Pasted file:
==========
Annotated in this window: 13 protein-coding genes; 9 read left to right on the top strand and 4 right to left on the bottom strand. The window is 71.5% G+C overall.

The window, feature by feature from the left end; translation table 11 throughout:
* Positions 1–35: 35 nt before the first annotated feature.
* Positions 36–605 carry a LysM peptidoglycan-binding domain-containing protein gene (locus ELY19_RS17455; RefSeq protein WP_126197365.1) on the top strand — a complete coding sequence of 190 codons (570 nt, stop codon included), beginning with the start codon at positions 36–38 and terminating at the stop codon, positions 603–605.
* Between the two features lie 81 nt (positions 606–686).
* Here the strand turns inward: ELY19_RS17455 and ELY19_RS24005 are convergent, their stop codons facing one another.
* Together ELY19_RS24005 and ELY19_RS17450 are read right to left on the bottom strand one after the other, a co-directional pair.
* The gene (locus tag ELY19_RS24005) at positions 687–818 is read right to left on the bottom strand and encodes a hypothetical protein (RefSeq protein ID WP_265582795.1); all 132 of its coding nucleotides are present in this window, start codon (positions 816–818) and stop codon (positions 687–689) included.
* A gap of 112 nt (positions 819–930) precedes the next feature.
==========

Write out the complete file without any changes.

Annotated in this window: 13 protein-coding genes; 9 read left to right on the top strand and 4 right to left on the bottom strand. The window is 71.5% G+C overall.

The window, feature by feature from the left end; translation table 11 throughout:
* Positions 1–35: 35 nt before the first annotated feature.
* Positions 36–605 carry a LysM peptidoglycan-binding domain-containing protein gene (locus ELY19_RS17455; RefSeq protein WP_126197365.1) on the top strand — a complete coding sequence of 190 codons (570 nt, stop codon included), beginning with the start codon at positions 36–38 and terminating at the stop codon, positions 603–605.
* Between the two features lie 81 nt (positions 606–686).
* Here the strand turns inward: ELY19_RS17455 and ELY19_RS24005 are convergent, their stop codons facing one another.
* Together ELY19_RS24005 and ELY19_RS17450 are read right to left on the bottom strand one after the other, a co-directional pair.
* The gene (locus tag ELY19_RS24005) at positions 687–818 is read right to left on the bottom strand and encodes a hypothetical protein (RefSeq protein ID WP_265582795.1); all 132 of its coding nucleotides are present in this window, start codon (positions 816–818) and stop codon (positions 687–689) included.
* A gap of 112 nt (positions 819–930) precedes the next feature.